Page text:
Philadelphia to publicly disclose city payouts for lawsuits, settlements

By Michael D’Onofrio

PHILADELPHIA — It soon will be easier to track city payouts for lawsuits.

Philadelphia City Council unanimously approved legislation on Thursday that mandates the city’s Department of Finance to report and publicly disclose how much city has paid to settle legal claims and judgments. City officials must publish the data on the city website and update it three times a year — Jan. 31, April 30 and Oct. 31.

Mayor Jim Kenney is on board. Mike Dunn, a spokesman for the Kenney administration, said in an email the mayor intended to sign the bill.

At-large City Councilwoman Helen Gym, a Democrat who was the main sponsor of the bill, said in a written statement that publicly disclosing the data will lead to reforms.

“The public deserves to know how much we’re paying for these systemic issues and how to avoid them in the future,” Gym said.

The city paid out at least $48.6 million in 2018, according to city figures. Those payouts included $16 million in civil rights claims against the police department and $11 million associated with Philadelphia’s sidewalks.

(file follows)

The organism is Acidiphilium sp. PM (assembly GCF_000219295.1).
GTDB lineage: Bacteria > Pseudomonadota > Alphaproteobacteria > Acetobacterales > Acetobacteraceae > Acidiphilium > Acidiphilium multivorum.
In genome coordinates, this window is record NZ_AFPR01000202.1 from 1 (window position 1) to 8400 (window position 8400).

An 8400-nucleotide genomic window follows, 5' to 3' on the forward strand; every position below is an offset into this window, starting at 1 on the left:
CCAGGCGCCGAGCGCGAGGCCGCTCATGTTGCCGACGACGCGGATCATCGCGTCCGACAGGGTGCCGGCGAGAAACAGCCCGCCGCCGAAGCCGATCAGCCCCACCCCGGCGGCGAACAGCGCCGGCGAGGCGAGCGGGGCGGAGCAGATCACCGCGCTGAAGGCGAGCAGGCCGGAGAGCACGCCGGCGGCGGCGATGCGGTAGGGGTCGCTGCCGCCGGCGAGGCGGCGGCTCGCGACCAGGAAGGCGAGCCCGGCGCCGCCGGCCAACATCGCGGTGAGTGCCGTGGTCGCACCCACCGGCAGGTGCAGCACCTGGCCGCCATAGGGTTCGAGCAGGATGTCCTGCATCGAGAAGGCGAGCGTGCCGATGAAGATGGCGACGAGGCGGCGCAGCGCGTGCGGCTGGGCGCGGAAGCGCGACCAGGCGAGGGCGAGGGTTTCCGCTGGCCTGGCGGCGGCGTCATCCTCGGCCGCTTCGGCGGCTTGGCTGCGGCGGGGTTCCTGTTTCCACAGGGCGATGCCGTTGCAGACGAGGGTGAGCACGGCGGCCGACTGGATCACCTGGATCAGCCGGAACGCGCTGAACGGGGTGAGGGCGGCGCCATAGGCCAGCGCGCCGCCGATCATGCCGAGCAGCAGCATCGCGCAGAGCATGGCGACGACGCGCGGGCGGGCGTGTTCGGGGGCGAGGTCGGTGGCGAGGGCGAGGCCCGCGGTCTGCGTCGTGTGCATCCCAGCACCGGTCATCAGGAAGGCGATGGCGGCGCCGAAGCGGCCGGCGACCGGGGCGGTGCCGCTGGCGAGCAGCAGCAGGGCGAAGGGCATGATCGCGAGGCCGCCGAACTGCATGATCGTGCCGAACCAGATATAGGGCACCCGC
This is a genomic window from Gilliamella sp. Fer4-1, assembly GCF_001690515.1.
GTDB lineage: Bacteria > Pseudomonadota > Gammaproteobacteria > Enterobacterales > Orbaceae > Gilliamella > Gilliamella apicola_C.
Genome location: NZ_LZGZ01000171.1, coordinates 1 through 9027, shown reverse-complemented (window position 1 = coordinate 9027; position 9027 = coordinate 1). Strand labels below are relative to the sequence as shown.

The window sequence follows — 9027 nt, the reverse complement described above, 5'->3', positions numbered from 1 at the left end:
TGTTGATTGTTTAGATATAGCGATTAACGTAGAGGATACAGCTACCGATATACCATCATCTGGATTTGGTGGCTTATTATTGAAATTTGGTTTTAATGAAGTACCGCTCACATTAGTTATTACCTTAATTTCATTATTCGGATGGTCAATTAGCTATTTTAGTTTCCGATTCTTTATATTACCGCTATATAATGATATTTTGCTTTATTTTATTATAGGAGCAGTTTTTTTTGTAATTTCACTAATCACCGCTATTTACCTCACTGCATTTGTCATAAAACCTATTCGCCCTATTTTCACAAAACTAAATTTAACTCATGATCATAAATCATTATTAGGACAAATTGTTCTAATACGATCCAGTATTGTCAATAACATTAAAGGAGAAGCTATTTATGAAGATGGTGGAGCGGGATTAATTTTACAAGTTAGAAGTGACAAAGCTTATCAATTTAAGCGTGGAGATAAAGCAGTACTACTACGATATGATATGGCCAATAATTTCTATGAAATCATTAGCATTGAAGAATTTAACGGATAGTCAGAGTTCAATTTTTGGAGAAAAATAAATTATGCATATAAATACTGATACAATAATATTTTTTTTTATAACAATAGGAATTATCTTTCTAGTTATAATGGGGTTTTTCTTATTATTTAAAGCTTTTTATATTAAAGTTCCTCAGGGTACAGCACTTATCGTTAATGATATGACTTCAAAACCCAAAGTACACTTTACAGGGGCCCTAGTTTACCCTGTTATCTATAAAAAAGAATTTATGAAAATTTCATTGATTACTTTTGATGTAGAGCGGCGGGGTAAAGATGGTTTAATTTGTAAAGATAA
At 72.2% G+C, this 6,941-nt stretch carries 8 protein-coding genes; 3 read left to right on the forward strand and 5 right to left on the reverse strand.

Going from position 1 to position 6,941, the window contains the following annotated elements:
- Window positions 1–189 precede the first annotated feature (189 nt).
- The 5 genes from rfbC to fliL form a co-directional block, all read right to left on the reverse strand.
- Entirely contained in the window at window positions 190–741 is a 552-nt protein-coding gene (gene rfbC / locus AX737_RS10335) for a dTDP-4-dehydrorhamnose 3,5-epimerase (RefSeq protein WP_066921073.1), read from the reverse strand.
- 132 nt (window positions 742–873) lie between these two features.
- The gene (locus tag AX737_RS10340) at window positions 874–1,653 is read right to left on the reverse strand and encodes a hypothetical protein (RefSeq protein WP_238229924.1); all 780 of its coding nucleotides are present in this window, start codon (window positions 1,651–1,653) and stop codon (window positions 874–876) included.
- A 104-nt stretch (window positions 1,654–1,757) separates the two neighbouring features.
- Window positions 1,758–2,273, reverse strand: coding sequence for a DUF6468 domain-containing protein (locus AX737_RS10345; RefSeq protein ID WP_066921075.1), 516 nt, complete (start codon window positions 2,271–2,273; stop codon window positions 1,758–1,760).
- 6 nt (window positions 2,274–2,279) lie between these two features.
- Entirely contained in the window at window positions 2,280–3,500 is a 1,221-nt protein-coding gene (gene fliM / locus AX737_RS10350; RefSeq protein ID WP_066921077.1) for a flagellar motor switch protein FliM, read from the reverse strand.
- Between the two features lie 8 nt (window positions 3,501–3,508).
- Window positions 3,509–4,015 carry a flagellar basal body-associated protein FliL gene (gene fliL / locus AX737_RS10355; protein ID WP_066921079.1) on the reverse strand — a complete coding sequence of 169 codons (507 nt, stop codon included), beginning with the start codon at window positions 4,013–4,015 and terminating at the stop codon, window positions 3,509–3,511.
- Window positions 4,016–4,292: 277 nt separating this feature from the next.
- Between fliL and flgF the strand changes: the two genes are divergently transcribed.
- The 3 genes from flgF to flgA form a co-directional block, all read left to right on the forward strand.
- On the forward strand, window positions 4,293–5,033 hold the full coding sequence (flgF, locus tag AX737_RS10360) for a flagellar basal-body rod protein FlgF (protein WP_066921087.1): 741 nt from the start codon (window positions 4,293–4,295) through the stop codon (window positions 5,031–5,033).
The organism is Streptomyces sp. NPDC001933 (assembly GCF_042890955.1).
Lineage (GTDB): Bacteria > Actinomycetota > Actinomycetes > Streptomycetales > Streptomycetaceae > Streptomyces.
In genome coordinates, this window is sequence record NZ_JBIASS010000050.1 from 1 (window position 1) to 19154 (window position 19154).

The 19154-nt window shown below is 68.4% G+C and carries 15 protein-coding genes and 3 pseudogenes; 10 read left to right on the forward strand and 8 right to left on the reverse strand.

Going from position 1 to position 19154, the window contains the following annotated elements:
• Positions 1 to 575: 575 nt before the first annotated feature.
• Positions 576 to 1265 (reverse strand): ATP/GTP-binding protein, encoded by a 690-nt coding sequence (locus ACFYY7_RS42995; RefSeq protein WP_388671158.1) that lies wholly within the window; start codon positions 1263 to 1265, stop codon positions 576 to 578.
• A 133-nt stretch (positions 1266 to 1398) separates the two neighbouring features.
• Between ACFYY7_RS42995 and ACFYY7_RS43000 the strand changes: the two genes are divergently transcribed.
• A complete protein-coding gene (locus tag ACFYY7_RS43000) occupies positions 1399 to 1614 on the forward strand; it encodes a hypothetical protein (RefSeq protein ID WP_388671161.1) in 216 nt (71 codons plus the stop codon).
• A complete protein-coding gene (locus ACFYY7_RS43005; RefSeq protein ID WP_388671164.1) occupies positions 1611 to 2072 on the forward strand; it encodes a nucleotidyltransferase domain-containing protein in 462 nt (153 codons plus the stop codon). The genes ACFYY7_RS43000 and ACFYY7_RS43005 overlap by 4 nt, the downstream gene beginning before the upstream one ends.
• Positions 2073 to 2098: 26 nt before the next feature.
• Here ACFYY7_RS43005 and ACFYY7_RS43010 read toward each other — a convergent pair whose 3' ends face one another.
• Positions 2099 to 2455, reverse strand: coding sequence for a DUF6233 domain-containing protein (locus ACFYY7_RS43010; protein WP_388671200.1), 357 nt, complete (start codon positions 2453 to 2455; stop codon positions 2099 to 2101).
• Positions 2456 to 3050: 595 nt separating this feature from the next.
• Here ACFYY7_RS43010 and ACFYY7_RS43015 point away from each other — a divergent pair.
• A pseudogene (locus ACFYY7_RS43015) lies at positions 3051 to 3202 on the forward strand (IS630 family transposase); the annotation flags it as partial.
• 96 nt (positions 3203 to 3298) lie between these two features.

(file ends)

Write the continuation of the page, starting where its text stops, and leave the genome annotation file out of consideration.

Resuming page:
Payouts for sexual harassment claims against the city cost at least $2.2 million between 2012 and 2018, according to a report from City Controller Rebecca Rhynhart.

Accessing city settlement information currently requires someone to file a Right to Know request with the city, a process that can drag on for weeks.

But when the legislation goes into effect, filing requests won’t be necessary.

The tri-annual reports must include all closed and resolved claims, including labor grievances, that resulted in the city paying out funds over allegations against the city, agencies, departments, boards, commissions and employees.

Reports must include the date an action was filed; an identification number for the claim; the city entity or employee that the lawsuit pertains to; whether the resolution included a payment; the dollar figure of the payouts; and whether the resolution of the claim included non-monetary relief, among other things.

The legislation carves out disclosure exceptions for any information related to ongoing lawsuits or legal actions, information subject to attorney-client privileges, and identities of those who filed lawsuits, among others.

The legislation would form an interagency group to review the reports and make recommendations.

Michael D’Onofrio is a reporter for the Philadelphia Tribune, where this story first appeared. 

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